November 19 marks the passing of Tetsuya “Ted” Fujita. Fujita was a Japanese-American meteorologist who studied severe storm systems. He is best known for the tornado rating system he developed, the Fujita scale.
The Fujita scale was developed in 1970 as an attempt to rate the severity of tornados based on the wind speed the tornado produces.
|Wind Speed (MPH)
|0 – 73
|Light Damage: Branches knocked off trees, signs damaged, some trees pushed over
|Moderate Damage: Roof shingles removed, mobile homes pushed off foundations, moving cars blown off roads
|113 – 157
|Considerable Damage: Roofs torn off houses, mobile homes destroyed, boxcars pushed over, large trees uprooted, light objects become missiles, cars lifted off the ground
|158 – 206
|Severe Damage: Roofs and walls destroyed on well-built homes, trains overturned, most trees uprooted, large cars lifted off the ground
|207 – 260
|Devistating Damage: Well-built homes destroyed, mobile homes blown some distance, large objects become missiles
|261 – 318
|Incredible Damage: Strong frame buildings leveled and removed from foundations, car-sized missiles thrown in excess of 100 meters
The National Weather Service adopted this scale and began to apply it to historical tornados in their database. The subjective nature of the damage scale caused a few problems. High windspeed tornados could be over quickly and cause little more damage than blowing some limbs off trees. Slow moving low windspeed storms could cause extensive damage to mobile home parks. The Enhanced-Fujita scale was designed to address a few of these issues in 2007. The Enhanced F-scale (EF-scale) has different wind-speed ranges from the original Fujita scale, but the damages are similar. EF storm ratings include damage indicator codes to reflect the buildings damaged.
Fujita is also known for the discovery of microbursts. Microbursts are found on the edges of large thunderstorms where a large mass of air suddenly drops to the ground level. Microbursts can generate wind speeds in excess of 170 miles per hour (270 km/hr).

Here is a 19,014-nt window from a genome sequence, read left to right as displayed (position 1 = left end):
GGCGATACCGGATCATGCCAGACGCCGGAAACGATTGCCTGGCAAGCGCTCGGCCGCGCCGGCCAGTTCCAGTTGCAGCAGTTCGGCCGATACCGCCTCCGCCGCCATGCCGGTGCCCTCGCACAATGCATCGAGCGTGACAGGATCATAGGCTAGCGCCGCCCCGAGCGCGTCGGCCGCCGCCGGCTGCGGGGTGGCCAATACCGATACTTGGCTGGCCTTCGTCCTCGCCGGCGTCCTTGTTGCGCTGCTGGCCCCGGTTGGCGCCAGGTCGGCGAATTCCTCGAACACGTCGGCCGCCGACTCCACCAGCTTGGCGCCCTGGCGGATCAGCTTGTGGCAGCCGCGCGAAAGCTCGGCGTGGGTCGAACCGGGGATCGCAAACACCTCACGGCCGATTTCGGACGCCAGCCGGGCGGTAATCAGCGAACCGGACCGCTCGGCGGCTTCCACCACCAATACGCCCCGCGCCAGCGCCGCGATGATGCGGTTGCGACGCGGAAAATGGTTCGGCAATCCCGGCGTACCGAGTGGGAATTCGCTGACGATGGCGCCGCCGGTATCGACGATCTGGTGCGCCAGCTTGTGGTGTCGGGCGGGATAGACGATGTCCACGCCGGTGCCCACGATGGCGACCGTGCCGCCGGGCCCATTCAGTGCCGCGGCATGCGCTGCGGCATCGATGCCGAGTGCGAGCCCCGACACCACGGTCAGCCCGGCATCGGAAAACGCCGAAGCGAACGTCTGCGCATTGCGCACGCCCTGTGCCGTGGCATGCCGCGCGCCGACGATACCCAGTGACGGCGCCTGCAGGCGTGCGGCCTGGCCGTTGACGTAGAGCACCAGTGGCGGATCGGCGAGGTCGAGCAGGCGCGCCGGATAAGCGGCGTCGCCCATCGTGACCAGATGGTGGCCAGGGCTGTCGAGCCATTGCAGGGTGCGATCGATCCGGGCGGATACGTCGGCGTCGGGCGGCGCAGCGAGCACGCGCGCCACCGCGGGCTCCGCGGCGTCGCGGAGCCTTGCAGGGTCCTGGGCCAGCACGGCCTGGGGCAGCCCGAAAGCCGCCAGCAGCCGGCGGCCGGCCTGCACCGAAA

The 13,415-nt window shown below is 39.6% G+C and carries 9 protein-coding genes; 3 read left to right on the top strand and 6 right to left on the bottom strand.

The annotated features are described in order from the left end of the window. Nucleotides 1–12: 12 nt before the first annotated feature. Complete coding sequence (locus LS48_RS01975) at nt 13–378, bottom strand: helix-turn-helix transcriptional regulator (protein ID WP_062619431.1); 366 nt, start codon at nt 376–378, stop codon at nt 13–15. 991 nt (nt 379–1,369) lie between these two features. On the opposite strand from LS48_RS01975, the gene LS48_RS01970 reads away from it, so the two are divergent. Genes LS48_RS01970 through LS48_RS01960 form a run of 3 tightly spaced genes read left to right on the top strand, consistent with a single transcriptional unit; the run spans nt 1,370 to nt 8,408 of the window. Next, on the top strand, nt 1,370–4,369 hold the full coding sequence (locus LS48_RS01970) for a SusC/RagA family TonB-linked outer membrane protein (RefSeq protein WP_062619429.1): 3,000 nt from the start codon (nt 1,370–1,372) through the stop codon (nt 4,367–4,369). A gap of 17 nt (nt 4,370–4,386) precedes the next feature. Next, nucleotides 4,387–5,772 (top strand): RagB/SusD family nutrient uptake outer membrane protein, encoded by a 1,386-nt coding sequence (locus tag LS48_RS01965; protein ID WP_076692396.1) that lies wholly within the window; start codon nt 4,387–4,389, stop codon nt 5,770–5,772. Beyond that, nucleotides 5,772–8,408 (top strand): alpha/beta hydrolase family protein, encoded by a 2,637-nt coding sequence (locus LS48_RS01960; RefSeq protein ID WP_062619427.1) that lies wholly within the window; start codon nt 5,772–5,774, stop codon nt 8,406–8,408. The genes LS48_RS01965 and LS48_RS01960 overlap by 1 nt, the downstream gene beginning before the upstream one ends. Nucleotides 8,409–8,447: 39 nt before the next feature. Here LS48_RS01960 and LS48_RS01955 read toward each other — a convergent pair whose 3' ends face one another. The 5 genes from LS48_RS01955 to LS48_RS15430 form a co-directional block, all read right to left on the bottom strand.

There are two types of microbursts: wet and dry. A wet microburst is usually accompanied by significant rainfall where the rainfall pulls the air as the drops fall. Hail and ice melting tends to increase the likelihood of a wet microburst forming. A dry microburst is formed when the ground is significantly warmer than the storm above it. As the rain falls, it meets the hot air above the ground and evaporates the rain and cools the air. The resulting cold air falls to the ground and the lower pressure pulls more air down from the storm.
Once the microburst hits the ground, the air is forced away in all directions and curls up and back towards the downdraft. This localized activity is particularly dangerous to aircraft flying through a microburst. They have been known to cause fatal crashes of large jet airliners and several small aircraft.
Fujita’s studies in severe storms earned him the nickname “Mr. Tornado” from the media and his associates.
Notable Science History Events for November 19
2013 – Frederick Sanger died.
Sanger was an English biochemist who has the distinction of being one of the four people to have won two Nobel Prizes. He is also one of two that won the Prize in the same category each time.
Sanger’s first Prize was for his work involving proteins and their structures. He was working with bovine insulin when he discovered the amino acid sequence that makes up the chemical structure of Bovine insulin A and B. This discovery proved proteins have a set chemical composition and every protein has a definite and unique amino acid sequence. This would earn him the 1958 Nobel Prize in Chemistry.
His second Prize would also be for amino acid research. This time his team developed new methods to sequence RNA molecules. They would separate the RNA molecule into fragments and cause different reactions to highlight which amino acids made up the fragments. Eventually, they managed to successfully sequence the 5S ribosomal RNA of Escherichia coli bacteria. Once they were confident in their technique, they moved on to sequencing DNA molecules. This new technique would earn him the 1980 Nobel Prize in Chemistry. This technique would be the basic tools for biochemists to eventually unlock the human genome.